In business, there can be confusion about who owns a piece of intellectual property (IP), and sometimes an entrepreneur may take for granted that they own the IP rights. However, considerations such as academic affiliation, employer contracts and collaborations may complicate IP ownership. It is also important for founders of a start-up to correctly assign the IP to the company.

Whose intellectual property is the invention?

To commercialize an invention, entrepreneurs plan to take the intellectual property to market in some form, be it as a product or a service. But before they do that, they need to determine whether the IP is theirs to sell.

Although an invention or creation is usually thought of as belonging to the inventor, this may not always hold true. For example, if the invention was made during the course of employment, the rights to it may reside with the employer.

Determining the owner of the intellectual property

Ideally, an employment contract or independent contractor agreement would be in place that would set out who owns the IP and how it will be managed. As a first step in determining who owns the IP, it’s worth looking at your employment or independent contractor agreement (or the company policy) to clarify what the employer’s position is with regard IP ownership.

In the absence of an agreement, the invention or creation may still belong to the employer. If the work was done in the scope of the employment, the employee may be legally obligated to assign their work to the employer. As well, if a person is hired specifically to do work that would produce some intellectual property, it will likely belong to the employer.

Intellectual property in academic settings

The policy on IP ownership can vary greatly between workplaces, particularly with academic employers. Most often, the employment contract will state that the employee must assign the invention to the employer.

However, some universities provide the option to the employee to either develop the IP themselves or assign it to the employer for development. Graduate students and postdoctoral fellows should also consider whether their invention belongs to their faculty supervisor or the institute.

Before you sell or develop a product from your company you should:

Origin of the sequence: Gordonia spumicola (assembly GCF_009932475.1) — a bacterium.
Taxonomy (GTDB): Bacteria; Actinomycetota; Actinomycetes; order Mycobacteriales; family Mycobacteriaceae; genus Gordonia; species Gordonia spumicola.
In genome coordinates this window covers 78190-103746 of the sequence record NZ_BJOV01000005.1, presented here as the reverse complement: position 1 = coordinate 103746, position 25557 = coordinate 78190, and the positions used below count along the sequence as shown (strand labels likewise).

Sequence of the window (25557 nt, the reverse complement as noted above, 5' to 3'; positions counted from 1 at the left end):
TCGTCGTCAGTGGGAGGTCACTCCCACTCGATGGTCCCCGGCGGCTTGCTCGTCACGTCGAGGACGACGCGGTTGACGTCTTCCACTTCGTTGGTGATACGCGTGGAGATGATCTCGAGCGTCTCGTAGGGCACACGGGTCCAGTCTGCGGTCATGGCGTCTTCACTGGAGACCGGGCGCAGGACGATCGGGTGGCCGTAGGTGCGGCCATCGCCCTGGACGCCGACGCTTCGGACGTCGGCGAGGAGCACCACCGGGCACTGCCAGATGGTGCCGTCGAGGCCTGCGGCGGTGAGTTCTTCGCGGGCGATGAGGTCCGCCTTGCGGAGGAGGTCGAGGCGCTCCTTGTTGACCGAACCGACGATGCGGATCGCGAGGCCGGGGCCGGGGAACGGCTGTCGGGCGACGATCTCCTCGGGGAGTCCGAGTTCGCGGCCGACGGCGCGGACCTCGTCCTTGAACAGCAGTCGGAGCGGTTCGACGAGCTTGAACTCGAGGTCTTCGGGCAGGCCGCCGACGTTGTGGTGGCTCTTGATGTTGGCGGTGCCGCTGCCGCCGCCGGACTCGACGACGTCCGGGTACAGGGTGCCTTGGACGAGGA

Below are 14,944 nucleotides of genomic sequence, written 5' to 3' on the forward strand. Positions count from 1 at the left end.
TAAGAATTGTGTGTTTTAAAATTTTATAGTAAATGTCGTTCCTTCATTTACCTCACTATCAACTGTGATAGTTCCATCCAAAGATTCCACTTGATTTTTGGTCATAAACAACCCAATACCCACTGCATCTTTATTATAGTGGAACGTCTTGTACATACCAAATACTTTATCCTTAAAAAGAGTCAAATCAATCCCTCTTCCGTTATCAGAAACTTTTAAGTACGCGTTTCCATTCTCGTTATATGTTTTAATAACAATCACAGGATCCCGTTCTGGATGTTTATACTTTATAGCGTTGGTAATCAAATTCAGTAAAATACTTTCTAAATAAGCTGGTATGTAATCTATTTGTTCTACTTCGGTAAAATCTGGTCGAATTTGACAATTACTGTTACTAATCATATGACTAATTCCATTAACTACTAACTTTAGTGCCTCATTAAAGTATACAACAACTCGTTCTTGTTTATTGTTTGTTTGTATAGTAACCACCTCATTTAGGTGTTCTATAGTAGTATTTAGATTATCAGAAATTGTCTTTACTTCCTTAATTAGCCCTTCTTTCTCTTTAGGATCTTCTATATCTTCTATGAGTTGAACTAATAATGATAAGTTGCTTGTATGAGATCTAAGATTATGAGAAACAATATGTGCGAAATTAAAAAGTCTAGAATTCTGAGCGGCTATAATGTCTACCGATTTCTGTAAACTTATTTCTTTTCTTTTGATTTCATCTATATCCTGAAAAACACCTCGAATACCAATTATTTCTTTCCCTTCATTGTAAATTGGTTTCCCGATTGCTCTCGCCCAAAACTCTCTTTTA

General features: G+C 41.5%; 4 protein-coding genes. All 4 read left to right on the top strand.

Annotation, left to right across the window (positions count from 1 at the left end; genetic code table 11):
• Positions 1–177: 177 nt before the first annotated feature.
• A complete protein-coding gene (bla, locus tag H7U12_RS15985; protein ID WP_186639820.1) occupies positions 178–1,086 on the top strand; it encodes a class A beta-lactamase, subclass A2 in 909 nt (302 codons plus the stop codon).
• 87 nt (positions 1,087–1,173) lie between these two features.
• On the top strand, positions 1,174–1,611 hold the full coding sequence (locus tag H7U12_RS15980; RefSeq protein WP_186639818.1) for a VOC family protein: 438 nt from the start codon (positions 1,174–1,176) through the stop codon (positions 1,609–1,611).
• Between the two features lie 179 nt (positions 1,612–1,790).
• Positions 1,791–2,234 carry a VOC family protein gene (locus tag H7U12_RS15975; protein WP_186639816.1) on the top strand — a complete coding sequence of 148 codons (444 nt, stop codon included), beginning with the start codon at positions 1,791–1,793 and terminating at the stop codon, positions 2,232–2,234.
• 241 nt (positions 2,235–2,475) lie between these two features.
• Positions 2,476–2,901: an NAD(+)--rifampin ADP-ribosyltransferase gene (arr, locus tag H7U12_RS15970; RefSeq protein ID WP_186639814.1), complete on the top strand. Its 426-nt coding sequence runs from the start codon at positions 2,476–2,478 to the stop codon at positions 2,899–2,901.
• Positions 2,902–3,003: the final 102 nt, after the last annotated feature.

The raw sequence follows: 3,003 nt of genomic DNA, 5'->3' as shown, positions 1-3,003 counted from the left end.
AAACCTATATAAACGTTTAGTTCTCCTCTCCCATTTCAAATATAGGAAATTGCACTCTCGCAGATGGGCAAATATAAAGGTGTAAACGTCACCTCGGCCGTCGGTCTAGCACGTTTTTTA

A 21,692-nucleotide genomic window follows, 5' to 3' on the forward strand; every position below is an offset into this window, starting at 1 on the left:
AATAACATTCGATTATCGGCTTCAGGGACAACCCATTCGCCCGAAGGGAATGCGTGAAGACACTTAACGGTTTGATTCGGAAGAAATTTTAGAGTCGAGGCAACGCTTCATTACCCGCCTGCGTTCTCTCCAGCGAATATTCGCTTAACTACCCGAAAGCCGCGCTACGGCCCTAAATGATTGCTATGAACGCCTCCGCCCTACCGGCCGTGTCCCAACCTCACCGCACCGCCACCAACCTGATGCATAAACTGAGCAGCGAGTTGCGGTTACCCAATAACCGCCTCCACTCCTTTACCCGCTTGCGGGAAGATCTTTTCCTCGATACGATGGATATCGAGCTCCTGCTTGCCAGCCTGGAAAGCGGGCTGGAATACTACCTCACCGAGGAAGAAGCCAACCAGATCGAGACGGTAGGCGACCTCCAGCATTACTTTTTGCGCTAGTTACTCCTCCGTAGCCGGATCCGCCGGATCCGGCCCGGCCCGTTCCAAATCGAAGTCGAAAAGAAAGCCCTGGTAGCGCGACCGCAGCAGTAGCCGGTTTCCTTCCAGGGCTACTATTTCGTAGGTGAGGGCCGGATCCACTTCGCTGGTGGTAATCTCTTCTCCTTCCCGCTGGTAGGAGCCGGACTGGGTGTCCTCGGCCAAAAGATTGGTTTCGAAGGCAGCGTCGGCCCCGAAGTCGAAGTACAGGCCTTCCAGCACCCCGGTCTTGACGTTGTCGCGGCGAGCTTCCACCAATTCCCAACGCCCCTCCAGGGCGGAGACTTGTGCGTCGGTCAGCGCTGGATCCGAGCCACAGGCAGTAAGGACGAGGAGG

1. Determine whether the product derives from any employment you had.
  2. Determine whether you collaborated with others on the invention (for example, scientists or trainees from other universities).
  3. When all parties are identified, examine the existing contracts and policies of the employer. You will likely need to disclose to your employer what the invention is.
  4. Discuss with your employer about how to proceed—
    • whether the invention must be assigned to them as the employer or
    • whether you own it

In the former case, you can negotiate terms by which they might assign the IP to you; for example, you might reach an agreement to share downstream revenue generated by the product.

There is a trade-off for obtaining the intellectual property from your institute. If you work with them to develop a product, they may be able to assist you, through finances and manpower, to file patent applications.

Once you have ownership of the intellectual property, consider whether that IP then has to be assigned from you personally to your company.

If your employer did not have to assign it to you and you own it as the inventor, you probably should assign it to your start-up. This assures investors that the value of the IP lies with the venture.

You can download the MaRS template of an IP assignment agreement—it is one of six sample funding documents freely available to entrepreneurs.

Note: The content in this article is for purposes of general information only. It is not legal advice.